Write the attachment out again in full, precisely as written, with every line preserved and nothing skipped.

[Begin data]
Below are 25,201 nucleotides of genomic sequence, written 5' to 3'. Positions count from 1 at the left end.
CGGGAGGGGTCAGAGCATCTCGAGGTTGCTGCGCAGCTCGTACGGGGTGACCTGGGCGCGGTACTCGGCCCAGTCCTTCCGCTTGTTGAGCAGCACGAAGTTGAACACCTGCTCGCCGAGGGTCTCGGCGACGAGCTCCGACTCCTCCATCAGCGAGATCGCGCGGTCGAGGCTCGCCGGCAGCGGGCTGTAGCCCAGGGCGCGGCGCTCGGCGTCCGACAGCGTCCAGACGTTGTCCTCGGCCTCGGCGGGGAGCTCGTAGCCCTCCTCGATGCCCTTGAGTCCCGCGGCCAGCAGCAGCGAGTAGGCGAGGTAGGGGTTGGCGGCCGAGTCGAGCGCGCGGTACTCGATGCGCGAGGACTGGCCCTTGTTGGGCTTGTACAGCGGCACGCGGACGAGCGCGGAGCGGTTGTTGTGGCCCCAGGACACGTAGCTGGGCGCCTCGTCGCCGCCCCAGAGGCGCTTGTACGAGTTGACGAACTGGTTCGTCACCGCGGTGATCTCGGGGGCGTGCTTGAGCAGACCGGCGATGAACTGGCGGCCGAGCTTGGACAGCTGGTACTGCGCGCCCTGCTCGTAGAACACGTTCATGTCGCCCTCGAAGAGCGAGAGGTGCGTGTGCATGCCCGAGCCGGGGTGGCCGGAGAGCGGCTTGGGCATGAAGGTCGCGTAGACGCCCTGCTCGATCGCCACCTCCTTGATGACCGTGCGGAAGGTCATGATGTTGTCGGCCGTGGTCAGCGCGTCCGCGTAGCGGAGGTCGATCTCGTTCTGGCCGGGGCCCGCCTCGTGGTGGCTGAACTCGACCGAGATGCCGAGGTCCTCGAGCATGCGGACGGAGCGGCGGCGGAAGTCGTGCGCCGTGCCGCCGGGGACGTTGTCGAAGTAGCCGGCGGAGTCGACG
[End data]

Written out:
Below are 25,201 nucleotides of genomic sequence, written 5' to 3'. Positions count from 1 at the left end.
CGGGAGGGGTCAGAGCATCTCGAGGTTGCTGCGCAGCTCGTACGGGGTGACCTGGGCGCGGTACTCGGCCCAGTCCTTCCGCTTGTTGAGCAGCACGAAGTTGAACACCTGCTCGCCGAGGGTCTCGGCGACGAGCTCCGACTCCTCCATCAGCGAGATCGCGCGGTCGAGGCTCGCCGGCAGCGGGCTGTAGCCCAGGGCGCGGCGCTCGGCGTCCGACAGCGTCCAGACGTTGTCCTCGGCCTCGGCGGGGAGCTCGTAGCCCTCCTCGATGCCCTTGAGTCCCGCGGCCAGCAGCAGCGAGTAGGCGAGGTAGGGGTTGGCGGCCGAGTCGAGCGCGCGGTACTCGATGCGCGAGGACTGGCCCTTGTTGGGCTTGTACAGCGGCACGCGGACGAGCGCGGAGCGGTTGTTGTGGCCCCAGGACACGTAGCTGGGCGCCTCGTCGCCGCCCCAGAGGCGCTTGTACGAGTTGACGAACTGGTTCGTCACCGCGGTGATCTCGGGGGCGTGCTTGAGCAGACCGGCGATGAACTGGCGGCCGAGCTTGGACAGCTGGTACTGCGCGCCCTGCTCGTAGAACACGTTCATGTCGCCCTCGAAGAGCGAGAGGTGCGTGTGCATGCCCGAGCCGGGGTGGCCGGAGAGCGGCTTGGGCATGAAGGTCGCGTAGACGCCCTGCTCGATCGCCACCTCCTTGATGACCGTGCGGAAGGTCATGATGTTGTCGGCCGTGGTCAGCGCGTCCGCGTAGCGGAGGTCGATCTCGTTCTGGCCGGGGCCCGCCTCGTGGTGGCTGAACTCGACCGAGATGCCGAGGTCCTCGAGCATGCGGACGGAGCGGCGGCGGAAGTCGTGCGCCGTGCCGCCGGGGACGTTGTCGAAGTAGCCGGCGGAGTCGACG